The space program is spurred by the support of President Kennedy and the race with the Russian program. But the loss of human life also takes a toll. The first Apollo team is met with tragedy. The politics of the world is changing. People think all the money spent on the space program should be put somewhere more helpful to the populace. The night before the moon mission Janet has to force Neil to say goodbye to his sons since there is always a chance they will not see him again. The journey to the moon is detailed to the most visceral experience ever displayed in a movie. There is a point of view perspective that brings one to feel the claustrophobic space capsules. The dials of the controls, the whines and shaking as they hurtle into space powered by burning fuel beneath them. The wonder as they look out the small windows to see earth from space, a small blue marble floating in the void. They are so well trained for the mission but it doesn't take away from the actual excitement of being the first human to plant their foot print on the moon.

Ryan Gosling gives a stand out performance as he internalizes the angst of losing his daughter and the loss of his friends in the program. He gives Neil a stand up attitude to getting his job done fearlessly. It's people like him who can think quickly and without panic that opened the door to space exploration. First Man right now is one of the best of the year.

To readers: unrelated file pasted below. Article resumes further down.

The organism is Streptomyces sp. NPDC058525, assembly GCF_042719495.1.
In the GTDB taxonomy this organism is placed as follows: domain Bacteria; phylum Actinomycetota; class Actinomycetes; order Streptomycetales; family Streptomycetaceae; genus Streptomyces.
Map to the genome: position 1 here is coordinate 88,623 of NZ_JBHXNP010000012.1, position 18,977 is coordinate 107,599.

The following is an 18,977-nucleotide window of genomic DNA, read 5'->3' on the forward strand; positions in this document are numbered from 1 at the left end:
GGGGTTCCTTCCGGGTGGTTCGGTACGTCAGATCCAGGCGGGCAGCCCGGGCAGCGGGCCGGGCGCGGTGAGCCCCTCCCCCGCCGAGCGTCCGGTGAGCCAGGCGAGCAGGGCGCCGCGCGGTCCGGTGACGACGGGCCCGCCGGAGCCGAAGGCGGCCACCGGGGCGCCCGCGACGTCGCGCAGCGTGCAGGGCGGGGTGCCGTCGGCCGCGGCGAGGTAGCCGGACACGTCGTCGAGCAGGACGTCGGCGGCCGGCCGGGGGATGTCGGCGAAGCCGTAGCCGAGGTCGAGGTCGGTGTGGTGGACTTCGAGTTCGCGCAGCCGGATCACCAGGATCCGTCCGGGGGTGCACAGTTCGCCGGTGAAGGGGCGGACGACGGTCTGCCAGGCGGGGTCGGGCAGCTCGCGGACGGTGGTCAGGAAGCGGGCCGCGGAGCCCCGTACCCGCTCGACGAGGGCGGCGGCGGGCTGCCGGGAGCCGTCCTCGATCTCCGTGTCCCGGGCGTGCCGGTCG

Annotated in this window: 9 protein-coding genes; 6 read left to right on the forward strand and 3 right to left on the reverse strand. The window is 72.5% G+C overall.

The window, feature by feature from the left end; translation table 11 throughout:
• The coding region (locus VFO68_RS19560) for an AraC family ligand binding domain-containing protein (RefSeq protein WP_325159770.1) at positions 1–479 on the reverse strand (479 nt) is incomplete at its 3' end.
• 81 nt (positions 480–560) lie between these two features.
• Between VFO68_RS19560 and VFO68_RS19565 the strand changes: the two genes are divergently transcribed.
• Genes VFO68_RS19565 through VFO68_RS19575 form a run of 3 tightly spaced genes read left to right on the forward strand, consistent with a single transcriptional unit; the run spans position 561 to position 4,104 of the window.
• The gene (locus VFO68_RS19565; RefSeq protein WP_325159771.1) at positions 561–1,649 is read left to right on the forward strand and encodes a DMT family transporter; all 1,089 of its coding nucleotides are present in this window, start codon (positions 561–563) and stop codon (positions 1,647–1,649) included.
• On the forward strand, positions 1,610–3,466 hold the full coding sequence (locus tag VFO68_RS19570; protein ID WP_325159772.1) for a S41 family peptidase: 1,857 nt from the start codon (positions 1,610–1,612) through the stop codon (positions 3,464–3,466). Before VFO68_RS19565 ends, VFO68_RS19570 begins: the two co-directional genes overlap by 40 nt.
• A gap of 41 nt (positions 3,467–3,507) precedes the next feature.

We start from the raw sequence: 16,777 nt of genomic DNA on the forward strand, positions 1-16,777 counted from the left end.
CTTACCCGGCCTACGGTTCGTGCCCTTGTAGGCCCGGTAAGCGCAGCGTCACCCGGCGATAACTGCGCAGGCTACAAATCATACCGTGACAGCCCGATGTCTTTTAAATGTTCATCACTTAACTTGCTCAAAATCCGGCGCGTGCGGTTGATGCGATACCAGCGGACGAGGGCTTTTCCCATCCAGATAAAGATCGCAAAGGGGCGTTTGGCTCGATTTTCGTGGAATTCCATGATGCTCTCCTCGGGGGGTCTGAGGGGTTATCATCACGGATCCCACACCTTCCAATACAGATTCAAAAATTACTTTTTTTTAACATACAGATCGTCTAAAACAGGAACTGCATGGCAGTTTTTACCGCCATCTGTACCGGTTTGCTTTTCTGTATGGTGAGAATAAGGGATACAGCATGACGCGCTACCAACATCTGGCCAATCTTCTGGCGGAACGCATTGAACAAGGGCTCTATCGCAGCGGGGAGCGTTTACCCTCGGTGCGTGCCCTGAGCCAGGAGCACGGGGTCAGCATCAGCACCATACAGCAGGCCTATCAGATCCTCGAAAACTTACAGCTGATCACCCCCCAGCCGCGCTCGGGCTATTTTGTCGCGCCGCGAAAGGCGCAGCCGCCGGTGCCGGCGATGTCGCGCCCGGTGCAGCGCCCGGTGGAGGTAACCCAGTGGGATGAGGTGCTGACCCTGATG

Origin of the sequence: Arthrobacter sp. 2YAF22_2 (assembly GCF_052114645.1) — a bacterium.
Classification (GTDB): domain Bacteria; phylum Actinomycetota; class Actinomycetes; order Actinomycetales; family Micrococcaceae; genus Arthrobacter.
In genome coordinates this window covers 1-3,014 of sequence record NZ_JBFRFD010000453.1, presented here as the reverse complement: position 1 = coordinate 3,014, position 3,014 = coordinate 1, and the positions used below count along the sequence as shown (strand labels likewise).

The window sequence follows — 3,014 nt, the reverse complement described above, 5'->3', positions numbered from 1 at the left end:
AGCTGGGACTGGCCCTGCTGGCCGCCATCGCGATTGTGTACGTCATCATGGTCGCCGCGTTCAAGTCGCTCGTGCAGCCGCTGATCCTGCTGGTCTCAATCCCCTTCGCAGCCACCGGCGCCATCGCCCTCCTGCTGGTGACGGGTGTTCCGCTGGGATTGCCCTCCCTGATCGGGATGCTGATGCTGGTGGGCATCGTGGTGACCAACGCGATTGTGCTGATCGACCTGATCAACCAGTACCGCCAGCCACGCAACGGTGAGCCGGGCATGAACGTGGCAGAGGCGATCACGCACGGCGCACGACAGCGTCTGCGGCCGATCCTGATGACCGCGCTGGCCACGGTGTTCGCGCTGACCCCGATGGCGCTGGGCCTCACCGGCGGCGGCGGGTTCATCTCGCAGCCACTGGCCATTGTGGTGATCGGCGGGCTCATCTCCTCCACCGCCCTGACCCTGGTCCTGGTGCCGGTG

(Review by reesa)




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Goosebumps 2: Haunted House




The children's horror book series of Goosebumps by R. L. Stine is back after the first film in 2015. That story had the characters of Stine's books come to life. This version has Halloween characters come to life to terrorize a small town while everyone is out tricks and treating. Directed by Ari Sandel and written by Rob Lieber from a story by Lieber and Darren Lemke brings some zany fun to what could be scary, but it won't freak out the young ones. Considering that going out on Halloween night and people decorating their houses seems to be a thing of the good old days as some places are opting for safe and boring homogenized Harvest Festival celebrations.